Gut health is vital for anything from immunity to energy to mental health, and turmeric's effects on gastrointestinal health are also looking promising.

A treatment for indigestion

A new study published in the journal BMJ Evidence Based Medicine suggests that the curcumin in turmeric may be as effective in treating indigestion (dyspepsia) as a medication called omeprazole.

The double-blind, placebo-controlled trial involved over 150 people aged between 18-70 who suffered with recurrent stomach upsets, and split them into three different treatment groups: looking at how they responded to omeprazole, 2 grams of turmeric daily, or a combination of the two.

The patients in all three groups experienced an improvement in symptoms, suggesting that the turmeric could treat indigestion as effectively as the omeprazole.

Omeprazole – a proton pump inhibitor (PPI) – is widely used to treat indigestion, heartburn and acid reflux by reducing the amount of acid your stomach makes. Why this study is significant is that long-term use of PPIs like omeprazole has been linked to unwanted side effects like vitamin B12 deficiency, an increased risk of fractures, and gut infections.

Although the researchers acknowledge the need for larger and more long-term studies, they concluded that these results 'may justify considering curcumin in clinical practice.'

More diverse gut microbiome

One of the indicators of good gut health is having a diverse gut microbiome. In several animal studies curcumin has been shown to positively influence the diversity of our gut microbiota – the microbes in our gut.

One small study carried out on eight healthy adults involved them fasting for 12 hours and then being given a curry either with or without turmeric. The turmeric group were found to have a more diverse range of gut bacteria plus improved bowel motility: the time it takes for food to transit through the bowel.

Another clinical trial involving giving turmeric and black pepper supplements to adults saw a seven per cent increase in gut diversity compared to a placebo group, who saw a 15 per cent decrease in theirs. These positive effects on gut health could also have a knock-on effect on brain health – the bi-directional links between the gut and the brain (gut-brain axis) are well documented – so the suggestion is that turmeric could also have neuroprotective properties.

Improvements to 'leaky gut', IBS and ulcerative colitis

The anti-inflammatory and antioxidant effects of turmeric also appear to help with gut inflammation and gut permeability ('leaky gut') – both seen as measures of digestive health.

Turmeric is also being explored for its effects on Irritable Bowel Syndrome (IBS). A pilot study from 2004 found that patients with IBS who took two turmeric tablets daily for eight weeks reported less abdominal discomfort and improved bowel habits at the end of the trial.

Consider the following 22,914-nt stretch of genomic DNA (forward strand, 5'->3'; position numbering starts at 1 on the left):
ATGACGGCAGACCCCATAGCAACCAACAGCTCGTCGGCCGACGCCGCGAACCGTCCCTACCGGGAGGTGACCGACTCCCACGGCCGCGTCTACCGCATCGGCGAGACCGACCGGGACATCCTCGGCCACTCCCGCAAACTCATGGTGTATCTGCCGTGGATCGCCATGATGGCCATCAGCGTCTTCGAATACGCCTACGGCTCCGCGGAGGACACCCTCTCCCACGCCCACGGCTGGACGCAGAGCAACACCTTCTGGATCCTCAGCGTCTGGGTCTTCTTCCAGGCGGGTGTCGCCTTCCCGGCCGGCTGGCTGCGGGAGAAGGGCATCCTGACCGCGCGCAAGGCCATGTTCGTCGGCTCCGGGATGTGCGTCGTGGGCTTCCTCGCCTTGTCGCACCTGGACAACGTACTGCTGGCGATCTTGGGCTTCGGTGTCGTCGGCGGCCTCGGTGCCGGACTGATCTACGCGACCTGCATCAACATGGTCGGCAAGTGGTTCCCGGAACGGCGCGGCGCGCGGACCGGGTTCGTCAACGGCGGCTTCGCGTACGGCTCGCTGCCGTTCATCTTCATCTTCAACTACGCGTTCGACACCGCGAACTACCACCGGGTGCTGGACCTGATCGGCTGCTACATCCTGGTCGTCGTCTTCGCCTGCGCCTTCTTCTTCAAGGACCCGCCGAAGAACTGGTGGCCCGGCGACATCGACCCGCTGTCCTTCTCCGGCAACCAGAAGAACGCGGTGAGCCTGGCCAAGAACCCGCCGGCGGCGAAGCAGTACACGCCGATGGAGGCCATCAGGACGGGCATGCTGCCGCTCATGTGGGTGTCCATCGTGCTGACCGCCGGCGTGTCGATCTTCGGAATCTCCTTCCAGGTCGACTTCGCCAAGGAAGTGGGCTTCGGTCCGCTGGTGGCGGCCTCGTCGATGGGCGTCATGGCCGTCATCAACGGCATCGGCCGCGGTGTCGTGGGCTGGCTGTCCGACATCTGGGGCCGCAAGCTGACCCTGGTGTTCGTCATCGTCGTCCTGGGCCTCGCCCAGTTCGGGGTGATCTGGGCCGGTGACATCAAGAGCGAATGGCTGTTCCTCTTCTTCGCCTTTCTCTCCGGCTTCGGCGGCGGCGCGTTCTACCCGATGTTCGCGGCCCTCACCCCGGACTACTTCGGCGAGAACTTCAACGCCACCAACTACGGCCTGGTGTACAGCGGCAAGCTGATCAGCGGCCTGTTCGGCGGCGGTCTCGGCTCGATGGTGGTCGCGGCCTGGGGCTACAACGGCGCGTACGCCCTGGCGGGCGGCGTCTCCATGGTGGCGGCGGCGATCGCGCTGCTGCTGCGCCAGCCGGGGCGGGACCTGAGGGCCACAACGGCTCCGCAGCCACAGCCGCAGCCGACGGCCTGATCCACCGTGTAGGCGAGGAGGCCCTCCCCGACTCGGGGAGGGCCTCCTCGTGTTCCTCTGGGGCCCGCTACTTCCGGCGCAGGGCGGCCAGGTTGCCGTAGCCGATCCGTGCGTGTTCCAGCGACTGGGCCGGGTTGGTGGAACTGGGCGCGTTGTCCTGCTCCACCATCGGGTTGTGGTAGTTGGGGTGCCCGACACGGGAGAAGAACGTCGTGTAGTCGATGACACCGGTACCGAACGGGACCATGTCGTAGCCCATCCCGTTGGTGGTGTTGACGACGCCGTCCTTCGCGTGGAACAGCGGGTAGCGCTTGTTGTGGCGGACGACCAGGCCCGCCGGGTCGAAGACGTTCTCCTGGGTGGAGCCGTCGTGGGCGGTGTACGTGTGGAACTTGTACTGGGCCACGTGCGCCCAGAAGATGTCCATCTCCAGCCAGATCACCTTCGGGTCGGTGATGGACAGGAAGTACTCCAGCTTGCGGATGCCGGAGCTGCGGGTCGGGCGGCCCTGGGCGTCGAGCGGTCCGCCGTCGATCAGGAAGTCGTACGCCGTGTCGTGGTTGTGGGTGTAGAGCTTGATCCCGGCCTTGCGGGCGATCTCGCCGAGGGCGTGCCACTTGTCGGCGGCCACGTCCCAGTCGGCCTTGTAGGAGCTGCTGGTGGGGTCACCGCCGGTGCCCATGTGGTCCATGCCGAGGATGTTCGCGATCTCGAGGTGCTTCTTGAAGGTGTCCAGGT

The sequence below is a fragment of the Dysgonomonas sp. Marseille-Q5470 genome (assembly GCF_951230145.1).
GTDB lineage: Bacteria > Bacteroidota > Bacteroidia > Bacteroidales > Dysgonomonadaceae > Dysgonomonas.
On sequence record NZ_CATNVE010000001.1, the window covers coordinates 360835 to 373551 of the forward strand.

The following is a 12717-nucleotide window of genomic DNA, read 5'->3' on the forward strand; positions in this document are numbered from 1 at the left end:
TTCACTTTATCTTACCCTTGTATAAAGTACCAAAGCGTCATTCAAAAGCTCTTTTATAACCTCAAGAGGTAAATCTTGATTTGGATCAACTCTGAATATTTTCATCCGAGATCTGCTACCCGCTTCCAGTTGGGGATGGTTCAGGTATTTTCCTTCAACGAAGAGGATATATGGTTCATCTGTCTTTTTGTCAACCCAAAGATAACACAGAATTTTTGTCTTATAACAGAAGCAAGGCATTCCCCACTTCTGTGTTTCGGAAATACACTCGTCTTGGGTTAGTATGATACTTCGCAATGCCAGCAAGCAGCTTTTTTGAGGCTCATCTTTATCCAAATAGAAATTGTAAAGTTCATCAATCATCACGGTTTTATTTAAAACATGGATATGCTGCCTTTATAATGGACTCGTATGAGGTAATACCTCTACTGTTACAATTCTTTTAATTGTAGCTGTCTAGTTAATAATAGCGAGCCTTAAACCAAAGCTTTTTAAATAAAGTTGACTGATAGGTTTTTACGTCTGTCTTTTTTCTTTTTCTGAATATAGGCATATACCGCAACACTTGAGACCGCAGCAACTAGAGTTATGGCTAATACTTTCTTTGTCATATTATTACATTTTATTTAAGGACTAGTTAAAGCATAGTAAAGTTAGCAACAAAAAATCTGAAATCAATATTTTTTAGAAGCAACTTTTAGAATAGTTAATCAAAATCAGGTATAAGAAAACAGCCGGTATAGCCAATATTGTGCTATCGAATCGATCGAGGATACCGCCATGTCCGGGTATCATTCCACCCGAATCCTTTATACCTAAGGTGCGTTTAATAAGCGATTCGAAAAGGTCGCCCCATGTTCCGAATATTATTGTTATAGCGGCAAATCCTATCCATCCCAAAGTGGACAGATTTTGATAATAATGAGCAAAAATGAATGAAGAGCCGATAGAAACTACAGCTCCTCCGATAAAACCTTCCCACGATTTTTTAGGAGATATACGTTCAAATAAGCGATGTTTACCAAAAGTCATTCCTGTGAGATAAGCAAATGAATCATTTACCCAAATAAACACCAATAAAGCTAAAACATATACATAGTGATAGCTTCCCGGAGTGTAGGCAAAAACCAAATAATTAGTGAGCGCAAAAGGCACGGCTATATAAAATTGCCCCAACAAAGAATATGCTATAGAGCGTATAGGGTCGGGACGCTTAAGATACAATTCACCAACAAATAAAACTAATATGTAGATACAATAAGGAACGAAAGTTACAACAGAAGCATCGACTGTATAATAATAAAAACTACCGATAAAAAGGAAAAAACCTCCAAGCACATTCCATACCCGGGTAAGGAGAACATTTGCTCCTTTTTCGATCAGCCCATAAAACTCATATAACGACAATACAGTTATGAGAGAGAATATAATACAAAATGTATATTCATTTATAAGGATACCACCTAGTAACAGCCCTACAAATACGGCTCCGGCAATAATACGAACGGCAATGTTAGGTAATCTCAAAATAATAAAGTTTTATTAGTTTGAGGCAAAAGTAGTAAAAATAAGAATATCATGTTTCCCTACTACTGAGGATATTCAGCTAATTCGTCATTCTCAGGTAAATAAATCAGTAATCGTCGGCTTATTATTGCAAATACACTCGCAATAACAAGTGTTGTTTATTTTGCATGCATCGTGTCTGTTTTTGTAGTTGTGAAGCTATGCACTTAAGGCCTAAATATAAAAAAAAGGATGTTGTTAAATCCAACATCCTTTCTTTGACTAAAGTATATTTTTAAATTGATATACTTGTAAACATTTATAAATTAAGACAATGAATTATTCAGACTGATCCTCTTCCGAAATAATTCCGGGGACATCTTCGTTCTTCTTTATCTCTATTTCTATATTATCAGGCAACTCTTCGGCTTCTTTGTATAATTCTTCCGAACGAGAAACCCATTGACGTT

Another study has looked at how turmeric can help those with ulcerative colitis: a chronic digestive condition that causes abdominal pain and diarrhoea. It found that curcumin appeared to be a safe and promising treatment when combined with a regular treatment routine.

Any drawbacks?

Despite evidence of turmeric's benefits, one major criticism is that it can be hard for the human body to absorb and use. One way to increase this bioavailability is to take turmeric with piperine – commonly found in black pepper.

When buying a turmeric supplement, you should choose one containing black pepper. Liquid forms of curcumin are also more bioavailable than powdered versions, so bear this in mind when looking for a better-absorbed turmeric supplement.

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Is there anyone who shouldn't take turmeric?

Turmeric does have a good safety profile, but if you already take blood-thinning medication you shouldn't take turmeric (it's a natural blood thinner). If you have been diagnosed with diabetes you should also avoid turmeric, as it can interfere with blood sugar regulation. Those with bile problems should also not take it.

How much turmeric should you take?

500mg daily is a safe dose (the equivalent of 10,000mg of whole turmeric root.)

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Jane Collins

About Jane Collins

Jane Collins is a journalist, author and editor specialising in women's health, psychological health and nutrition. She has more than 25 years' experience of writing for UK publications including Top Sante, Men's Health, Daily Telegraph and Evening Standard.